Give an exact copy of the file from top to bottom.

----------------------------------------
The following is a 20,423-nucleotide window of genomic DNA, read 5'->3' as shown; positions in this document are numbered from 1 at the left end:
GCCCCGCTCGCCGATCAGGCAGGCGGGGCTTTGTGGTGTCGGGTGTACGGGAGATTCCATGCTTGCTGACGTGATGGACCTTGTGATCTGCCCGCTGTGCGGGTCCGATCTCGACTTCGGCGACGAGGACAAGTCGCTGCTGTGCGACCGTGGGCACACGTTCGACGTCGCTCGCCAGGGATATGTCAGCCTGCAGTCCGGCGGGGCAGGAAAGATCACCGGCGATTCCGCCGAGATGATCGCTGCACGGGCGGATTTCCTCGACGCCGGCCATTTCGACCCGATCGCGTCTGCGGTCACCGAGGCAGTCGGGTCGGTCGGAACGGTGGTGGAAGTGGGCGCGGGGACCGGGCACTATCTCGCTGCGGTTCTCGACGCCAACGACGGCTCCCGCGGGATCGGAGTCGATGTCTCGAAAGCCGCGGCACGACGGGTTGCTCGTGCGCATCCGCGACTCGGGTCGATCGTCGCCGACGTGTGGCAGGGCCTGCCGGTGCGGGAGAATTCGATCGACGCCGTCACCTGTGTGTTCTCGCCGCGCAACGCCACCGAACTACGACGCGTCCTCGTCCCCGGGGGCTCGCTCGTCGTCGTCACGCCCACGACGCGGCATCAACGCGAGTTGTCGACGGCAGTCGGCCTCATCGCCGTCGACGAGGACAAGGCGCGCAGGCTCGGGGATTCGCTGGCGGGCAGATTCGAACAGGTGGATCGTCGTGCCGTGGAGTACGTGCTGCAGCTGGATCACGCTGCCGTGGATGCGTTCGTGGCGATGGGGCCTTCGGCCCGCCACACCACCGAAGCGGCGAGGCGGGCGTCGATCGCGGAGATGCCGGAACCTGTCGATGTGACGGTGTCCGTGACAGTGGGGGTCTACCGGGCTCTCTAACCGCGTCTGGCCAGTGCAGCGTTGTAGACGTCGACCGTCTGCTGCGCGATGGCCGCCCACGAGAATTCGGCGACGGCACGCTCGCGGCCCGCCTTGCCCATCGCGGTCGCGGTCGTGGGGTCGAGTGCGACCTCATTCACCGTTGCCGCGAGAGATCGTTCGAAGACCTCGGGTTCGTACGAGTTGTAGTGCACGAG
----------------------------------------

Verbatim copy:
The following is a 20,423-nucleotide window of genomic DNA, read 5'->3' as shown; positions in this document are numbered from 1 at the left end:
GCCCCGCTCGCCGATCAGGCAGGCGGGGCTTTGTGGTGTCGGGTGTACGGGAGATTCCATGCTTGCTGACGTGATGGACCTTGTGATCTGCCCGCTGTGCGGGTCCGATCTCGACTTCGGCGACGAGGACAAGTCGCTGCTGTGCGACCGTGGGCACACGTTCGACGTCGCTCGCCAGGGATATGTCAGCCTGCAGTCCGGCGGGGCAGGAAAGATCACCGGCGATTCCGCCGAGATGATCGCTGCACGGGCGGATTTCCTCGACGCCGGCCATTTCGACCCGATCGCGTCTGCGGTCACCGAGGCAGTCGGGTCGGTCGGAACGGTGGTGGAAGTGGGCGCGGGGACCGGGCACTATCTCGCTGCGGTTCTCGACGCCAACGACGGCTCCCGCGGGATCGGAGTCGATGTCTCGAAAGCCGCGGCACGACGGGTTGCTCGTGCGCATCCGCGACTCGGGTCGATCGTCGCCGACGTGTGGCAGGGCCTGCCGGTGCGGGAGAATTCGATCGACGCCGTCACCTGTGTGTTCTCGCCGCGCAACGCCACCGAACTACGACGCGTCCTCGTCCCCGGGGGCTCGCTCGTCGTCGTCACGCCCACGACGCGGCATCAACGCGAGTTGTCGACGGCAGTCGGCCTCATCGCCGTCGACGAGGACAAGGCGCGCAGGCTCGGGGATTCGCTGGCGGGCAGATTCGAACAGGTGGATCGTCGTGCCGTGGAGTACGTGCTGCAGCTGGATCACGCTGCCGTGGATGCGTTCGTGGCGATGGGGCCTTCGGCCCGCCACACCACCGAAGCGGCGAGGCGGGCGTCGATCGCGGAGATGCCGGAACCTGTCGATGTGACGGTGTCCGTGACAGTGGGGGTCTACCGGGCTCTCTAACCGCGTCTGGCCAGTGCAGCGTTGTAGACGTCGACCGTCTGCTGCGCGATGGCCGCCCACGAGAATTCGGCGACGGCACGCTCGCGGCCCGCCTTGCCCATCGCGGTCGCGGTCGTGGGGTCGAGTGCGACCTCATTCACCGTTGCCGCGAGAGATCGTTCGAAGACCTCGGGTTCGTACGAGTTGTAGTGCACGAG